MOL Drybulk and Drax work on green shipping initiative


United Kingdom/Japan – By incorporating wind power technology on its vessels, leading renewable energy company Drax Group and Japanese shipping firm MOL Drybulk are collaborating to lower the emissions and fuel costs related to shipping biomass.

In order to get Drax’s wood pellets to its customers in Japan, where the biomass is used to generate dependable, renewable energy that replaces fossil fuels, the companies intend to promote the development of wind-powered vessels. The first ship is anticipated to enter service as early as 2025 and will be equipped with MOL’s Wind Challenger hard sail technology.

The initiative is a part of Drax’s plans to use bioenergy with carbon capture and storage to further reduce supply chain emissions in order to meet its industry-leading goal of becoming a carbon negative company by 2030. (BECCS).

Using EFBC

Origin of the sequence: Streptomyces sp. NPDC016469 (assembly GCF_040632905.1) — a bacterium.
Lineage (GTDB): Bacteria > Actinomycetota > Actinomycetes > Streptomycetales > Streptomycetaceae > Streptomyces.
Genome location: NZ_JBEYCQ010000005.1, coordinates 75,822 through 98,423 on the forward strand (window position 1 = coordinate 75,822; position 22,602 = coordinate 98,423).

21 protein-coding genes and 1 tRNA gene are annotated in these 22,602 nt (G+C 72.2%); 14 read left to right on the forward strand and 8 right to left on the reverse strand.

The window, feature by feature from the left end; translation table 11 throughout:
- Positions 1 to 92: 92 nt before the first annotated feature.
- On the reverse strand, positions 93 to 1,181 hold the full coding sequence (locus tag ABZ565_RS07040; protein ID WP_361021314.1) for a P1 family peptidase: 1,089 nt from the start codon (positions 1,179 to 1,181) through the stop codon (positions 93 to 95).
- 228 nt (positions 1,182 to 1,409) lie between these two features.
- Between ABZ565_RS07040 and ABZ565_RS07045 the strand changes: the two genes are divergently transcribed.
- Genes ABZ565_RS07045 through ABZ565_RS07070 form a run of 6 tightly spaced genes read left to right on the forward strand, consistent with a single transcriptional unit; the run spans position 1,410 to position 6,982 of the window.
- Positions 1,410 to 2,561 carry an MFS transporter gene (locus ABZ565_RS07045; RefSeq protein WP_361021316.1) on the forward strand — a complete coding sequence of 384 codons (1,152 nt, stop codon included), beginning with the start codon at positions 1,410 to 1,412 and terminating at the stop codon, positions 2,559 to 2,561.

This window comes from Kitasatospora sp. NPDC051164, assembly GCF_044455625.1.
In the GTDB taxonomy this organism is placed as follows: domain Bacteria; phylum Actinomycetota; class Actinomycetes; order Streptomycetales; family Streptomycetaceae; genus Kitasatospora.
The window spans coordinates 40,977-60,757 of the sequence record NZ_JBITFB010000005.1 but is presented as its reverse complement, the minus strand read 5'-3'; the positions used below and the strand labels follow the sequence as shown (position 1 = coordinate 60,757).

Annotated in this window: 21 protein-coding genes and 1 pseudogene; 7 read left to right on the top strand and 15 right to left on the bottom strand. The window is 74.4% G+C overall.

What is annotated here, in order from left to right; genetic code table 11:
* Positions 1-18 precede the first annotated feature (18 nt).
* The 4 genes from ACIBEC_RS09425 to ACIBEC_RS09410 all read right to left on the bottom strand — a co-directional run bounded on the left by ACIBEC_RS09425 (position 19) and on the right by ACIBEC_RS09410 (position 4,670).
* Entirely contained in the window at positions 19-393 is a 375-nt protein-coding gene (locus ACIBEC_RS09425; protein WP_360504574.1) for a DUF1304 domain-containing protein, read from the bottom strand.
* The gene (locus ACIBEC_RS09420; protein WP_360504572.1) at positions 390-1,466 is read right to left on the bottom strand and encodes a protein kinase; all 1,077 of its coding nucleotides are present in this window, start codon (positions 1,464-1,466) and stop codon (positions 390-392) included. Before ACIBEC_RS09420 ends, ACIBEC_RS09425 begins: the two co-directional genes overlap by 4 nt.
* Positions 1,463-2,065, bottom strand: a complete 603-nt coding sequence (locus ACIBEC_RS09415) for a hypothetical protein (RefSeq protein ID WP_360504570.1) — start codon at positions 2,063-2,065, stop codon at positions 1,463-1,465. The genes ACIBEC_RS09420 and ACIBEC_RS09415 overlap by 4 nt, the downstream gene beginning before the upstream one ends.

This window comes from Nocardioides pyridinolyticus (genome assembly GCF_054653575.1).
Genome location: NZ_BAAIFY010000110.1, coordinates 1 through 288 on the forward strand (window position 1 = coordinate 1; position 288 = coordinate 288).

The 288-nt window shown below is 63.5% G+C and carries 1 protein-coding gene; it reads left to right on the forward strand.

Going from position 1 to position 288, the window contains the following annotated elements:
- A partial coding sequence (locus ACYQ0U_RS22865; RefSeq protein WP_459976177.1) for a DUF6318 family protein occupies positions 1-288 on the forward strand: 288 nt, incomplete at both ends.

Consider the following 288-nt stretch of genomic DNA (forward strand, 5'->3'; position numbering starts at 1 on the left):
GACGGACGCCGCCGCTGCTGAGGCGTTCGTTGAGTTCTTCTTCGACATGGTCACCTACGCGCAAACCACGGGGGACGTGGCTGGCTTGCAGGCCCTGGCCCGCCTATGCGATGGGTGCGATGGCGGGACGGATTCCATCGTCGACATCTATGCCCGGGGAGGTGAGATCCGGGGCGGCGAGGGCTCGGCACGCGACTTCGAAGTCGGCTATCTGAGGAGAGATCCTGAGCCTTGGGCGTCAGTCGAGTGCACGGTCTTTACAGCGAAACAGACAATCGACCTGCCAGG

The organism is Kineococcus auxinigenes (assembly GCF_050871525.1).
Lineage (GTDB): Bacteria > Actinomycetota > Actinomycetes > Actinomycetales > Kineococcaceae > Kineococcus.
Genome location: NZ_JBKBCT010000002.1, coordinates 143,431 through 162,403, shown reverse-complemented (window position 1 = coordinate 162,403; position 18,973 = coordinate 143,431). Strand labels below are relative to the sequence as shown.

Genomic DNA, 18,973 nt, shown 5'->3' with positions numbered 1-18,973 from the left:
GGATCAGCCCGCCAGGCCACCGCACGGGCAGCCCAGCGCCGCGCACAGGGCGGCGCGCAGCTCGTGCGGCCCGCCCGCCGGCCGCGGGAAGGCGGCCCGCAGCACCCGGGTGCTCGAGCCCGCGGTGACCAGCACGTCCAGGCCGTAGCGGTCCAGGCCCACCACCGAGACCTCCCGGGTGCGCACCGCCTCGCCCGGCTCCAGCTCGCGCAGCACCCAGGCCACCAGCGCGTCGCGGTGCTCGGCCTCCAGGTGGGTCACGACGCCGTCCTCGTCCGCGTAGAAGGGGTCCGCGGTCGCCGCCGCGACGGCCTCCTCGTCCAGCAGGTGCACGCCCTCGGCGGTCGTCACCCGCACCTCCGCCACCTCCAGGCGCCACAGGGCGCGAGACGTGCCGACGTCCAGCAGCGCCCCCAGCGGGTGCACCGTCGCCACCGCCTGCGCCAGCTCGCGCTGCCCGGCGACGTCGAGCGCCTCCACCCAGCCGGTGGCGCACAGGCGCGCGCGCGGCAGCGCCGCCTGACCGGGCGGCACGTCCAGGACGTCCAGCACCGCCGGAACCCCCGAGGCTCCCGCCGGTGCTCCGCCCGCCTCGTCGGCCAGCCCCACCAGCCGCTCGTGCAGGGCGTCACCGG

The two businesses will investigate whether using first- and second-generation Environmentally Friendly Bulk Carriers (EFBC) to transport Drax’s biomass is feasible under the terms of the Memorandum of Understanding (MoU). The first EFBC will test the use of various technologies, such as rotor sails, and will use MOL’s automated telescopic hard sail technology, called Wind Challenger. The second EFBC seeks to use new vessel designs with multiple Wind Challenger sails, other low-carbon technologies under development, and alternative fuels like ammonia, liquefied natural gas, and synthetic fuels to at least halve emissions.

In addition to working with the shipyard where the vessel will be built and equipped with the hard sail technology, MOL Drybulk will be responsible for developing the technologies that will be used. Drax will collaborate on the operational feasibility studies with the ports and terminals in the supply chain. The Memorandum of Understanding with MOL Drybulk builds on Drax’s prior work with the Smart Green Shipping Alliance to examine the potential for installing cutting-edge sail technology on ships transporting biomass from the US to the UK.